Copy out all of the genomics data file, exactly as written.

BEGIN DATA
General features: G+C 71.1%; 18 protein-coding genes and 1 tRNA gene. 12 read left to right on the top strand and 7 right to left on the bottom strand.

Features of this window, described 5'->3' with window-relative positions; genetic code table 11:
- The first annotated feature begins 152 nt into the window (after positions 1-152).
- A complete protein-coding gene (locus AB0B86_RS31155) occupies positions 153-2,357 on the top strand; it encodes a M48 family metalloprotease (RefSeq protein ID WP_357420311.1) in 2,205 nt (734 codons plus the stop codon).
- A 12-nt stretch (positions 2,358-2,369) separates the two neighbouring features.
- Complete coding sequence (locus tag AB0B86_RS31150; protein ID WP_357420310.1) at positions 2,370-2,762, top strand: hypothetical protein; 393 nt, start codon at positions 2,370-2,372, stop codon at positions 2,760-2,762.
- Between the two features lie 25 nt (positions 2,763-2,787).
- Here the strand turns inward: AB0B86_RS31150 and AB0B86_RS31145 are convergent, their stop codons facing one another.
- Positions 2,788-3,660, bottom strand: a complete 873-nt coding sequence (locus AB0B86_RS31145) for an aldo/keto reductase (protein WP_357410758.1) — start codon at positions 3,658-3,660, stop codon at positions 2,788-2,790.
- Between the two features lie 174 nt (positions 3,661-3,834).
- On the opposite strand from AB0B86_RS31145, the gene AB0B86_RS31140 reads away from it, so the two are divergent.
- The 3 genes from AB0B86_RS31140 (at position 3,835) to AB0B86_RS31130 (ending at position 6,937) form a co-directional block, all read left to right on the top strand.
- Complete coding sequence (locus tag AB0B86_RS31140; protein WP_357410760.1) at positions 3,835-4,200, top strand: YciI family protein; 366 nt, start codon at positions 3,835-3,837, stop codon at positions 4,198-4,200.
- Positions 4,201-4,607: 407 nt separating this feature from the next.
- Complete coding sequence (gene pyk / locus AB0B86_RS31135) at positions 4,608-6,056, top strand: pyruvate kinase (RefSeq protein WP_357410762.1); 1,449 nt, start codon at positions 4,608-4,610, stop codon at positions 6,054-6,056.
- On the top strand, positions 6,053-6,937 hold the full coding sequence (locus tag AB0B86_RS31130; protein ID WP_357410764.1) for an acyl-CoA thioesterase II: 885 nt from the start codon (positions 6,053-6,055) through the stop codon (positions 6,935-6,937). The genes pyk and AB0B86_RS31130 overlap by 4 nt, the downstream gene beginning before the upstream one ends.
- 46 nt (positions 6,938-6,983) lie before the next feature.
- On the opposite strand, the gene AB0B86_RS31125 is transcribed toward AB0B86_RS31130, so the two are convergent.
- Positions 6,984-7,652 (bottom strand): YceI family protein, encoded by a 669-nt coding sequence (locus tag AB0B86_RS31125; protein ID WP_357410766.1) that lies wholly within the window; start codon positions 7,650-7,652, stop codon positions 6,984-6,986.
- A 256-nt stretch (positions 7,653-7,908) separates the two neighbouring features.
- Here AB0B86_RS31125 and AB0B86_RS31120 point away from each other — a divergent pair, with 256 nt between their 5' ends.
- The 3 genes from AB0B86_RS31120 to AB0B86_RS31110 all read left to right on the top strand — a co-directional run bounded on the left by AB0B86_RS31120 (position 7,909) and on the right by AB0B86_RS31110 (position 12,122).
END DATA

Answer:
General features: G+C 71.1%; 18 protein-coding genes and 1 tRNA gene. 12 read left to right on the top strand and 7 right to left on the bottom strand.

Features of this window, described 5'->3' with window-relative positions; genetic code table 11:
- The first annotated feature begins 152 nt into the window (after positions 1-152).
- A complete protein-coding gene (locus AB0B86_RS31155) occupies positions 153-2,357 on the top strand; it encodes a M48 family metalloprotease (RefSeq protein ID WP_357420311.1) in 2,205 nt (734 codons plus the stop codon).
- A 12-nt stretch (positions 2,358-2,369) separates the two neighbouring features.
- Complete coding sequence (locus tag AB0B86_RS31150; protein ID WP_357420310.1) at positions 2,370-2,762, top strand: hypothetical protein; 393 nt, start codon at positions 2,370-2,372, stop codon at positions 2,760-2,762.
- Between the two features lie 25 nt (positions 2,763-2,787).
- Here the strand turns inward: AB0B86_RS31150 and AB0B86_RS31145 are convergent, their stop codons facing one another.
- Positions 2,788-3,660, bottom strand: a complete 873-nt coding sequence (locus AB0B86_RS31145) for an aldo/keto reductase (protein WP_357410758.1) — start codon at positions 3,658-3,660, stop codon at positions 2,788-2,790.
- Between the two features lie 174 nt (positions 3,661-3,834).
- On the opposite strand from AB0B86_RS31145, the gene AB0B86_RS31140 reads away from it, so the two are divergent.
- The 3 genes from AB0B86_RS31140 (at position 3,835) to AB0B86_RS31130 (ending at position 6,937) form a co-directional block, all read left to right on the top strand.
- Complete coding sequence (locus tag AB0B86_RS31140; protein WP_357410760.1) at positions 3,835-4,200, top strand: YciI family protein; 366 nt, start codon at positions 3,835-3,837, stop codon at positions 4,198-4,200.
- Positions 4,201-4,607: 407 nt separating this feature from the next.
- Complete coding sequence (gene pyk / locus AB0B86_RS31135) at positions 4,608-6,056, top strand: pyruvate kinase (RefSeq protein WP_357410762.1); 1,449 nt, start codon at positions 4,608-4,610, stop codon at positions 6,054-6,056.
- On the top strand, positions 6,053-6,937 hold the full coding sequence (locus tag AB0B86_RS31130; protein ID WP_357410764.1) for an acyl-CoA thioesterase II: 885 nt from the start codon (positions 6,053-6,055) through the stop codon (positions 6,935-6,937). The genes pyk and AB0B86_RS31130 overlap by 4 nt, the downstream gene beginning before the upstream one ends.
- 46 nt (positions 6,938-6,983) lie before the next feature.
- On the opposite strand, the gene AB0B86_RS31125 is transcribed toward AB0B86_RS31130, so the two are convergent.
- Positions 6,984-7,652 (bottom strand): YceI family protein, encoded by a 669-nt coding sequence (locus tag AB0B86_RS31125; protein ID WP_357410766.1) that lies wholly within the window; start codon positions 7,650-7,652, stop codon positions 6,984-6,986.
- A 256-nt stretch (positions 7,653-7,908) separates the two neighbouring features.
- Here AB0B86_RS31125 and AB0B86_RS31120 point away from each other — a divergent pair, with 256 nt between their 5' ends.
- The 3 genes from AB0B86_RS31120 to AB0B86_RS31110 all read left to right on the top strand — a co-directional run bounded on the left by AB0B86_RS31120 (position 7,909) and on the right by AB0B86_RS31110 (position 12,122).